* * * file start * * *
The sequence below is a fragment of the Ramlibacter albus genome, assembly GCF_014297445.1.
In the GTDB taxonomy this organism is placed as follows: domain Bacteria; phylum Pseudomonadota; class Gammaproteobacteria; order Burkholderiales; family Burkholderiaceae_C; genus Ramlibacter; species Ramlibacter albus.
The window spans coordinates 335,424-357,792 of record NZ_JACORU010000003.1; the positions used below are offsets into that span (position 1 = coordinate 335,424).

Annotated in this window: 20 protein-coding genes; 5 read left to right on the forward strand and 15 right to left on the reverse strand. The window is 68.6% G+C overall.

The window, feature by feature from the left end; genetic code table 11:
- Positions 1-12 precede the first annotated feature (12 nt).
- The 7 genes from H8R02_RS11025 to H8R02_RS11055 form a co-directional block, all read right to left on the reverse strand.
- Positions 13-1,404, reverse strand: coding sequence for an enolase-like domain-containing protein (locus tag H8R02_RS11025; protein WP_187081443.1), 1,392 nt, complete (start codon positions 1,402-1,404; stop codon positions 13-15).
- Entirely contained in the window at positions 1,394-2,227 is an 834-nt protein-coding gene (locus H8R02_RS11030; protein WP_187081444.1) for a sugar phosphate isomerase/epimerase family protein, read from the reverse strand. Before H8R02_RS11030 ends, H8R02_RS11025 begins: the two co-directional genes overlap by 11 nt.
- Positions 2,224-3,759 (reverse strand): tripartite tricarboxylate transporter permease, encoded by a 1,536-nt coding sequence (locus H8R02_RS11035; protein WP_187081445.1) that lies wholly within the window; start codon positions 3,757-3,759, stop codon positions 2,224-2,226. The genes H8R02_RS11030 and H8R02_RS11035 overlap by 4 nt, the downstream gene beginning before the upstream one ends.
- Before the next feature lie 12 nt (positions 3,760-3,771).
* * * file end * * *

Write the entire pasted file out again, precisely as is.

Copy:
The sequence below is a fragment of the Ramlibacter albus genome, assembly GCF_014297445.1.
In the GTDB taxonomy this organism is placed as follows: domain Bacteria; phylum Pseudomonadota; class Gammaproteobacteria; order Burkholderiales; family Burkholderiaceae_C; genus Ramlibacter; species Ramlibacter albus.
The window spans coordinates 335,424-357,792 of record NZ_JACORU010000003.1; the positions used below are offsets into that span (position 1 = coordinate 335,424).

Annotated in this window: 20 protein-coding genes; 5 read left to right on the forward strand and 15 right to left on the reverse strand. The window is 68.6% G+C overall.

The window, feature by feature from the left end; genetic code table 11:
- Positions 1-12 precede the first annotated feature (12 nt).
- The 7 genes from H8R02_RS11025 to H8R02_RS11055 form a co-directional block, all read right to left on the reverse strand.
- Positions 13-1,404, reverse strand: coding sequence for an enolase-like domain-containing protein (locus tag H8R02_RS11025; protein WP_187081443.1), 1,392 nt, complete (start codon positions 1,402-1,404; stop codon positions 13-15).
- Entirely contained in the window at positions 1,394-2,227 is an 834-nt protein-coding gene (locus H8R02_RS11030; protein WP_187081444.1) for a sugar phosphate isomerase/epimerase family protein, read from the reverse strand. Before H8R02_RS11030 ends, H8R02_RS11025 begins: the two co-directional genes overlap by 11 nt.
- Positions 2,224-3,759 (reverse strand): tripartite tricarboxylate transporter permease, encoded by a 1,536-nt coding sequence (locus H8R02_RS11035; protein WP_187081445.1) that lies wholly within the window; start codon positions 3,757-3,759, stop codon positions 2,224-2,226. The genes H8R02_RS11030 and H8R02_RS11035 overlap by 4 nt, the downstream gene beginning before the upstream one ends.
- Before the next feature lie 12 nt (positions 3,760-3,771).